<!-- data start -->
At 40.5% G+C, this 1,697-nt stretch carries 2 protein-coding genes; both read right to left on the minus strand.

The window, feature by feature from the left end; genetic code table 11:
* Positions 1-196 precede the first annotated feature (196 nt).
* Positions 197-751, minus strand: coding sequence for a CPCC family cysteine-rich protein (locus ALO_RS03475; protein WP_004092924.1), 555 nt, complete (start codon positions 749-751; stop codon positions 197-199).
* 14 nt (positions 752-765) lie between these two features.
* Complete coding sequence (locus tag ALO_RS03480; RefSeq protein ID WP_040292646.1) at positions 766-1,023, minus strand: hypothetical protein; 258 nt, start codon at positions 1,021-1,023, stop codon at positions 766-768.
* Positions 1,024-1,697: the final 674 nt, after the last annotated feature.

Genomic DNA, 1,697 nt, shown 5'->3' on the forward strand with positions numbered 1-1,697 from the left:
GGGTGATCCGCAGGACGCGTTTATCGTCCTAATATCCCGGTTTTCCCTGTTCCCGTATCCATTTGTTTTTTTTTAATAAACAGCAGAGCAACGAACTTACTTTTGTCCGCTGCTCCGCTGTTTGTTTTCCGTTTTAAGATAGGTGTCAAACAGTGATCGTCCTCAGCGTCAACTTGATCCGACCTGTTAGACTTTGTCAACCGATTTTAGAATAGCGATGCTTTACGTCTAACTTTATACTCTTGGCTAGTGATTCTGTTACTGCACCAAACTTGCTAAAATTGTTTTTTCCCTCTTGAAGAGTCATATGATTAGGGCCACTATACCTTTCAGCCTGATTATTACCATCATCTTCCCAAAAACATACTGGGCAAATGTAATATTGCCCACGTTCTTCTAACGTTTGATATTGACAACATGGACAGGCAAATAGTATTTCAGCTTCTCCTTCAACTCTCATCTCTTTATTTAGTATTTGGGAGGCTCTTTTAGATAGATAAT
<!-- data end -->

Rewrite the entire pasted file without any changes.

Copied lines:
At 40.5% G+C, this 1,697-nt stretch carries 2 protein-coding genes; both read right to left on the minus strand.

The window, feature by feature from the left end; genetic code table 11:
* Positions 1-196 precede the first annotated feature (196 nt).
* Positions 197-751, minus strand: coding sequence for a CPCC family cysteine-rich protein (locus ALO_RS03475; protein WP_004092924.1), 555 nt, complete (start codon positions 749-751; stop codon positions 197-199).
* 14 nt (positions 752-765) lie between these two features.
* Complete coding sequence (locus tag ALO_RS03480; RefSeq protein ID WP_040292646.1) at positions 766-1,023, minus strand: hypothetical protein; 258 nt, start codon at positions 1,021-1,023, stop codon at positions 766-768.
* Positions 1,024-1,697: the final 674 nt, after the last annotated feature.

Genomic DNA, 1,697 nt, shown 5'->3' on the forward strand with positions numbered 1-1,697 from the left:
GGGTGATCCGCAGGACGCGTTTATCGTCCTAATATCCCGGTTTTCCCTGTTCCCGTATCCATTTGTTTTTTTTTAATAAACAGCAGAGCAACGAACTTACTTTTGTCCGCTGCTCCGCTGTTTGTTTTCCGTTTTAAGATAGGTGTCAAACAGTGATCGTCCTCAGCGTCAACTTGATCCGACCTGTTAGACTTTGTCAACCGATTTTAGAATAGCGATGCTTTACGTCTAACTTTATACTCTTGGCTAGTGATTCTGTTACTGCACCAAACTTGCTAAAATTGTTTTTTCCCTCTTGAAGAGTCATATGATTAGGGCCACTATACCTTTCAGCCTGATTATTACCATCATCTTCCCAAAAACATACTGGGCAAATGTAATATTGCCCACGTTCTTCTAACGTTTGATATTGACAACATGGACAGGCAAATAGTATTTCAGCTTCTCCTTCAACTCTCATCTCTTTATTTAGTATTTGGGAGGCTCTTTTAGATAGATAAT